5. Edmund: "A penny costs 3 cents to make the Federal Reserve buys it for 1 cent. For every penny that goes into circulation, taxpayers subsidize it by 2 cents." Edmund: The government is going to be asking the question"How can we co-opt parts of it to make our jobs easier and to benefit taxpayers?"
6. Bitcoin can be an alternative way to do transactions more quickly. Carol: "We have digital cash. The problem and question is, do current payment systems function quickly enough to satisfy users?" For example, NACHA isn't able to do same-day settlement yet.
7. How the states are responding. Texas department of banking has said that the owner of a unit of crypto-currency has no right or guarantee to convert that unit into sovereign currency and therefore it cannot be considered money under the current definition. States like South Carolina and Kansas agree that it's not money and has no monetary value. David says this is a concern and creates more confusion because other states will use a copycat approach without realizing the limitations of drafting regulations too early.
8. Andrew says that states with a position that Bitcoin isn't money actually make it easier for some businesses because then they aren't subject to as many regulations and rules. It could cause problems down the line though if you build a business model and policies change. But in the short-term, it provides definite guidance for today.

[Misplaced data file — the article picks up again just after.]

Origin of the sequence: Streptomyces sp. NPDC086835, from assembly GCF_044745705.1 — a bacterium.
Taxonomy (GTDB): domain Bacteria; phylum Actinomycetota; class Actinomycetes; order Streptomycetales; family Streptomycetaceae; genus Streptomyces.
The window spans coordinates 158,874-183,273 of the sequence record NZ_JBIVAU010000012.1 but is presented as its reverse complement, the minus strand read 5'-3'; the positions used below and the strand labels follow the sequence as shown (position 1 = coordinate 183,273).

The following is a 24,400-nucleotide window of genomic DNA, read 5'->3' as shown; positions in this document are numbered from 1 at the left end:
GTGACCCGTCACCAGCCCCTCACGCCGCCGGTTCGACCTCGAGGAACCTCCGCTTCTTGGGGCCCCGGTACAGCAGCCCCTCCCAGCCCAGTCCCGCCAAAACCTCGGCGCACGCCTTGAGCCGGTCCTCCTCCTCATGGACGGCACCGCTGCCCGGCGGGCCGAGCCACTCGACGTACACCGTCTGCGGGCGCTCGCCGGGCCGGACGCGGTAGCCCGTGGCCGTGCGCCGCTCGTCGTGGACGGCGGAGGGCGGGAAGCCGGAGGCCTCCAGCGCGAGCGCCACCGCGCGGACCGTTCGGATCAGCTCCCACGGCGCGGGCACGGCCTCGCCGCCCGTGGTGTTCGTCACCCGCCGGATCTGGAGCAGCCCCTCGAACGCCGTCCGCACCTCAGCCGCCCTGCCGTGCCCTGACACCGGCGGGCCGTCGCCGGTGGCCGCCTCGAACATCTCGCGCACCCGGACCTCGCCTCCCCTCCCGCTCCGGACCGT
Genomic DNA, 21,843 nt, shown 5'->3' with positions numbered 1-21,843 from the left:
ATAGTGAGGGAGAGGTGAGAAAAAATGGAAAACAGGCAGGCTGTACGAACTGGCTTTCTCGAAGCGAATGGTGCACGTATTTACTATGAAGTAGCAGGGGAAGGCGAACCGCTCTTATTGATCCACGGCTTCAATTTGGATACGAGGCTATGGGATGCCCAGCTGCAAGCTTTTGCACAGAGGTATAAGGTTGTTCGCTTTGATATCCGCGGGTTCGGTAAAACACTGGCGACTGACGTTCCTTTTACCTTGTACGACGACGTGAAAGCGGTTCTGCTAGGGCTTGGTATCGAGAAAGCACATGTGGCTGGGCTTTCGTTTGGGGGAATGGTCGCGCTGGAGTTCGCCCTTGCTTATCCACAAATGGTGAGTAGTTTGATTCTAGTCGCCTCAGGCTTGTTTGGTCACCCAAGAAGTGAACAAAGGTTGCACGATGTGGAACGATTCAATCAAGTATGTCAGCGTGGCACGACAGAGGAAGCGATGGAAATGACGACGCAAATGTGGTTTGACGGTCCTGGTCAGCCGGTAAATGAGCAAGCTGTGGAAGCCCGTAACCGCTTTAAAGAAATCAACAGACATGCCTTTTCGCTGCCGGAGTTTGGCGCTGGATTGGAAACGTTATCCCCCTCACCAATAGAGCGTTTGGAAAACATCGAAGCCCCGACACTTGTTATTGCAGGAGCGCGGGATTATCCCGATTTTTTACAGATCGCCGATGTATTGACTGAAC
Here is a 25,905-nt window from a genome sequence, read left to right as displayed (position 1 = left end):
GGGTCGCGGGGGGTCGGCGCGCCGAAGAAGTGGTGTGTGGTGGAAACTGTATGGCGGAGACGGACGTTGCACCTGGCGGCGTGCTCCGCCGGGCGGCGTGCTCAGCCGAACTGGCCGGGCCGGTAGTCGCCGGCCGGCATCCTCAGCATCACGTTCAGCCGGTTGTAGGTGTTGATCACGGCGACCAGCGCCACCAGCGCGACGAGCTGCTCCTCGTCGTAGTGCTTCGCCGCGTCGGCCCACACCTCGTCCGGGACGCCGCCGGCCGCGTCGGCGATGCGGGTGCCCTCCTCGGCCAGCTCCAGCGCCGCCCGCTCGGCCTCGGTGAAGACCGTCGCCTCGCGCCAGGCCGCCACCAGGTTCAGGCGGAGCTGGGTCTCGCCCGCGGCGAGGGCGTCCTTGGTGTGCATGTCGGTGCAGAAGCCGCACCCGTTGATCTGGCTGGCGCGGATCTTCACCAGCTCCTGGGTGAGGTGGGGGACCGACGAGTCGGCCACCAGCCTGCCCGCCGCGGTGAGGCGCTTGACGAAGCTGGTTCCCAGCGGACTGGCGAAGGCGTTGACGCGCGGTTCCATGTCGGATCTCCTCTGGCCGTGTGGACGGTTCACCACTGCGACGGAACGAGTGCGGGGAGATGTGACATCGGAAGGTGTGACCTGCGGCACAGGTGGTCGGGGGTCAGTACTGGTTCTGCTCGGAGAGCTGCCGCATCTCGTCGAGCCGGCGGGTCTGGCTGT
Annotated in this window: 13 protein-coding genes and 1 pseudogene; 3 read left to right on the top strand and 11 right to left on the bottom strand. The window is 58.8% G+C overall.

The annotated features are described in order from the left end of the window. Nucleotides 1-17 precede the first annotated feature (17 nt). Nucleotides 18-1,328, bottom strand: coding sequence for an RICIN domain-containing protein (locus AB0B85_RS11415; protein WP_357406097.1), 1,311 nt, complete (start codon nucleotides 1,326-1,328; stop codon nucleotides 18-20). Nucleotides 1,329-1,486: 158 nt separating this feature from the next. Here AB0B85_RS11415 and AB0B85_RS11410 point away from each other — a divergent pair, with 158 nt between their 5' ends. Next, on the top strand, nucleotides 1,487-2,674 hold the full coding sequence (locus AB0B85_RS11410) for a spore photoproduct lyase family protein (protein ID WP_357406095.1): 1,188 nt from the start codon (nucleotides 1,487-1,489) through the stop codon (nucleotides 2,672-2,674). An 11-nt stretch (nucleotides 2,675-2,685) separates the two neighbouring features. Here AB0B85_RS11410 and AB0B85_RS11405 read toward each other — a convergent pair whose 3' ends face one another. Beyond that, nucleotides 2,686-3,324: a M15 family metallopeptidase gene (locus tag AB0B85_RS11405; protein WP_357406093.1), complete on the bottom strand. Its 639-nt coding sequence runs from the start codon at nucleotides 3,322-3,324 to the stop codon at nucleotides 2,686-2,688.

9. Q: If you buy a flash drive that has Bitcoin on it, are you buying the flash drive or Bitcoin? People are selling these on eBay. Carol says that it depends on the state and who is involved in the transaction. If you sell one of these flash drives, depending on state law, you need to be concerned if you are involved in the money transfer business. Especially depends on who the buyer is and what they plan to use it for.
10. Andrew thinks that mining will become more centralized over time and as those centralized bodies become more powerful, there will be a loss of anonymity. At some point, it will be a company or large enterprise. Miners may be subject to money-transmitting licenses and regulation.